Hearing Set on Re-Sentencing Request for Man in College Students’ Murders

LOS ANGELES (CNS) – A judge Wednesday set a Sept. 21 hearing on a request by the Los Angeles County District Attorney’s Office to re-sentence a man who was sentenced to death for killing two Marymount College students in a San Pedro supermarket parking lot to life in prison without the possibility of parole.

In a re-sentencing motion filed this month, Deputy District Attorney Shelan Joseph wrote that Raymond Oscar Butler is “not the same, cognitively immature teenager who murdered the two innocent victims in this case” and that “the interest of justice requires that the defendant be re-sentenced” to life without the possibility of parole.

Butler, who was 18 at the time of the crime and is now 46, was sentenced to death for the March 25, 1994, shooting deaths of Takuma Ito, a Japanese citizen, and Go Matsuura, a U.S. citizen who grew up primarily in Japan, in the parking lot of a Ralphs store.

Ito and Matsuura, both aspiring filmmakers, were shot once each in the back of the head. Ito’s Honda Civic was then stolen.

The murders of Ito and Matsuura stunned Japan, made headlines there and in the United States and prompted expressions of regret from then-President Bill Clinton and Walter Mondale, who was then the U.S. ambassador to Japan.

The prosecutor noted in her motion that the victims’ family members were sent electronic messages by the District Attorney’s Office under state law that notifies them about their right to be in court and that Matsuura’s father responded back, “I think California judicial system is the habeas itself. It contains no right for victim, and only the right for convicted.”

Following his conviction for the killings, Butler was found guilty and sentenced to death for his role in the March 26, 1995, jailhouse stabbing death of Tyrone Flemming in an attack that also involved two other jail inmates while Butler was awaiting trial for the murders of Ito and Matsuura.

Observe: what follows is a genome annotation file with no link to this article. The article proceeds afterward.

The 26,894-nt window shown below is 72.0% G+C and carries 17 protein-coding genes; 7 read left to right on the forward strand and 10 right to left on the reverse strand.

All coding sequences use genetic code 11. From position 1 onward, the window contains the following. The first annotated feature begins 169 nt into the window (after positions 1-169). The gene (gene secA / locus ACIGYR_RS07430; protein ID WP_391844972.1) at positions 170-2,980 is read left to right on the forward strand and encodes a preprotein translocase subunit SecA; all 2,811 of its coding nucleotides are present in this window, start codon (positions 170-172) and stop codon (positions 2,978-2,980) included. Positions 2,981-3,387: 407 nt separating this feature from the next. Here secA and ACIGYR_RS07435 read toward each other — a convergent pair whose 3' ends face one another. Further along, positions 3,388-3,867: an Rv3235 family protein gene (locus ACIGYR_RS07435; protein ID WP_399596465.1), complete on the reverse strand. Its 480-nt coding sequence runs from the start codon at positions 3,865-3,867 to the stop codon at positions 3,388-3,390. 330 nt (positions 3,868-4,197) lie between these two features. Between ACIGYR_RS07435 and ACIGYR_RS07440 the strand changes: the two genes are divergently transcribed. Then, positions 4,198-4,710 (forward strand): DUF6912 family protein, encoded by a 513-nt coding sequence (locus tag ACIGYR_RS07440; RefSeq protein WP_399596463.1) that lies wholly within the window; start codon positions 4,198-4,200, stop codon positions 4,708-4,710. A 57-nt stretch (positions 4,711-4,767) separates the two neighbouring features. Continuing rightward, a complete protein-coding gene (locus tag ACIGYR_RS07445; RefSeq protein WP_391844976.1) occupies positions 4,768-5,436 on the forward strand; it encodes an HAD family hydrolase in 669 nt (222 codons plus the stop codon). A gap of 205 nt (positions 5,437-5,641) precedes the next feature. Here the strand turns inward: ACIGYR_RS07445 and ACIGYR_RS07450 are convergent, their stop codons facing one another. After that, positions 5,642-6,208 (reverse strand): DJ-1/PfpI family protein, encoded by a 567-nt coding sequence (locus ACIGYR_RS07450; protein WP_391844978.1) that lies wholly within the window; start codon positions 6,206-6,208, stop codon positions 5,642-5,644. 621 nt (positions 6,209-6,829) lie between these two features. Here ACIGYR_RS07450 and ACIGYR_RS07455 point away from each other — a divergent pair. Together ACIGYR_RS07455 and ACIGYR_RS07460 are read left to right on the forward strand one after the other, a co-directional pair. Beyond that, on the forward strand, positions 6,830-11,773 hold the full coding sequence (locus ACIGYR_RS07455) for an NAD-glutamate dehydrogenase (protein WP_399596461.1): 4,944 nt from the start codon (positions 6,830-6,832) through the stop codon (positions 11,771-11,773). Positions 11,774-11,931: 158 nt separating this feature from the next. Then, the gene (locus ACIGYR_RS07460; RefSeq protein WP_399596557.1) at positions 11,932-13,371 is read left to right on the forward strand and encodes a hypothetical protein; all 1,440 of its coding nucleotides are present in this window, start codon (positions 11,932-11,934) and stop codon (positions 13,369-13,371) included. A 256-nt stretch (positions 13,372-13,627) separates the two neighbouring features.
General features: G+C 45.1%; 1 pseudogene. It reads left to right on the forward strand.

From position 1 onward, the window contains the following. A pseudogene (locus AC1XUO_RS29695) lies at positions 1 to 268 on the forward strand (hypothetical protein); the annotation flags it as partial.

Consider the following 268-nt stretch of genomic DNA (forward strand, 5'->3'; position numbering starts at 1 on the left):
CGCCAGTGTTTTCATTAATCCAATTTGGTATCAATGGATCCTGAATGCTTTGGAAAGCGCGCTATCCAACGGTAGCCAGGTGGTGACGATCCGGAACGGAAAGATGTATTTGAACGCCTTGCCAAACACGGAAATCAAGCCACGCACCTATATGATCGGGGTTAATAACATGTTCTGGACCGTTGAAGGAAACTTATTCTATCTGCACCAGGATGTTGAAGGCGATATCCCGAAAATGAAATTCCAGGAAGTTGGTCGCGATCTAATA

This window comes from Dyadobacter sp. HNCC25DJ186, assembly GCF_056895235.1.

“The fact that Butler is already serving a sentence of death on a separate case further mitigates toward a finding that it is not in the interest of justice to continue to litigate the instant matter,” Joseph wrote in her motion.

Outside court, Joseph said the District Attorney’s Office is “not even looking” at the case involving the jailhouse killing.

Butler — whose automatic appeal involving the jailhouse killing is still pending before the California Supreme Court — was tried twice and sentenced to death for Flemming’s slaying.

In a 2009 ruling, the state’s highest court reversed Butler’s conviction and death sentence after finding that a judge had “erroneously decided” that Butler could not act as his own attorney during his first trial because of restrictions in jail resulting from his disciplinary infractions.

Butler acted as his own attorney during his 2012 retrial on that killing, with a second jury convicting him and recommending a death sentence for him — a sentence handed down in May 2012.

During the penalty phase of his retrial, prosecutors introduced into evidence Butler’s convictions for murdering Ito and Matsuura.

Deputy District Attorney David Barkhurst told jurors that the evidence they heard during the guilt portion of the trial was “the tip of the iceberg.”

Butler has had a series of run-ins with fellow jail inmates, has had a number of weapons — including jail-made shanks — recovered from his cell, and has unleashed containers with feces and urine at prison guards who were bringing him library books or cleaning up trash, Barkhurst told jurors in 2012.

During the 2012 penalty phase of retrial, Butler called his mother, Donna Ray Butler, to testify on his behalf.

“You love me, correct?” Butler asked his mother.

“Yes, I do, very much,” she responded.

She said, “I stick behind my children. I love them unconditionally,” adding that he was “the apple of my eye” when he was born.

“Thank you, mother, I love you,” the defendant told his mother as he finished questioning her.

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